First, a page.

Britain, the Six and the World Economy
The European Community and 1992
Britain in the New Europe
Europe's Endangered Liberal Order
The Importance of Being English: Eyeing the Sceptered Isles
What If the British Vote No?
The End of Europe?
Letter From London: One Market, Many Peoples
Will the Crash Scuttle the European Project?
Saving the Euro, Dividing the Union
Could Europe's Deeper Integration Push the United Kingdom Out?
The New British Politics
What the UKIP Victory and the Scottish Referendum Have in Common
The United Kingdom’s Retreat From Global Leadership
Should It Stay or Should It Go?
The Brexistential Crisis
Putting a Safety Valve on Democracy
The Conservative Case Against Brexit
Euroskepticism's Biggest Fallacy
Why Brexit Would Benefit Europe
The Pragmatic Case for Brexit
The New Divided Kingdom
A Brexit Post-Mortem
Life After Brexit
Brexit's False Democracy
What the Vote Really Revealed
The Roots of Brexit
1992, 2004, and European Union Expansion
The Irish Question
The Consequences of Brexit
Scotland After Brexit
Will It Leave the United Kingdom?
The Swiss Model
Why It Won't Work for the United Kingdom
NATO After Brexit
Will Security Cooperation Work?
A Brexiteer's Celebration
A Conversation with Kwasi Kwarteng
A Remainer’s Lament
A Conversation With Ed Balls
May's Brexit Mastery
Time for the United Kingdom to Move On
So close, and yet so far away. . . .For thousands of years, the peculiarities of geography have shaped the relationship between the British Isles and continental Europe. The Channel and the North Sea have served as both barrier and bridge, creating a unique situation in which life on either side of the water has evolved neither entirely separately nor entirely in sync. After World War II, questions of political and economic integration displaced questions of military security, but how to share peace and prosperity has proved almost as difficult as how to avoid war.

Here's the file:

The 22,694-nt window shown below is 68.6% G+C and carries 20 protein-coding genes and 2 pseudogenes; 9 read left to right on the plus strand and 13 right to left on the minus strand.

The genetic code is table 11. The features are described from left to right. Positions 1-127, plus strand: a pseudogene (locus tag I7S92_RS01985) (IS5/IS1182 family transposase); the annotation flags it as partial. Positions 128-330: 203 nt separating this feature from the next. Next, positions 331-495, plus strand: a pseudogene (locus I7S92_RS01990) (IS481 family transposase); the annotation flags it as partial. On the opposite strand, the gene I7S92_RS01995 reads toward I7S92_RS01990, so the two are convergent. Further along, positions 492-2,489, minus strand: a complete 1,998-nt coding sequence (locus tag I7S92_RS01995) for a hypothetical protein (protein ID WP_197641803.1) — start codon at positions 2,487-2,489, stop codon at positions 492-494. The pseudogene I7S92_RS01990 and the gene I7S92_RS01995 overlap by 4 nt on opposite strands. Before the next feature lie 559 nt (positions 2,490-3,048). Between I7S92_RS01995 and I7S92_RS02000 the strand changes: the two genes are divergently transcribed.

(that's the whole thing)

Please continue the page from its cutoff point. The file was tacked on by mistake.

The shocking vote for “Brexit” on June 23 is thus only the latest twist in a long and complex story, and it raises far more questions than it answers. What does sovereignty mean in the twenty-first century? How much globalization is enough? And above all, is it possible for partners such as the United Kingdom and the European Community to remain loosely tied together in perpetuity, moving neither forward toward marriage nor backward toward divorce?
At Foreign Affairs, we’ve been following these debates closely for generations and are delighted to offer readers a guide to the subject that is as comprehensive as it is timely. It’s all here: from the tussle over whether the United Kingdom should join the Common Market, to its unique role in the European Community, to the bold new era of the European Union, to the buildup of populist tensions in the wake of large-scale migration and the financial crisis, to the domestic political maneuvering behind the referendum, to the vote’s stunning outcome and its turbulent aftermath.
We’ve gathered the highlights of our coverage from the 1960s to last week, all marked by the combination of authority and accessibility that is the hallmark of the Foreign Affairs brand. In June, Justice Secretary Michael Gove—one of the leaders of the “Leave” campaign—dismissed the overwhelming elite consensus opposing his position by saying, “I think people in this country have had enough
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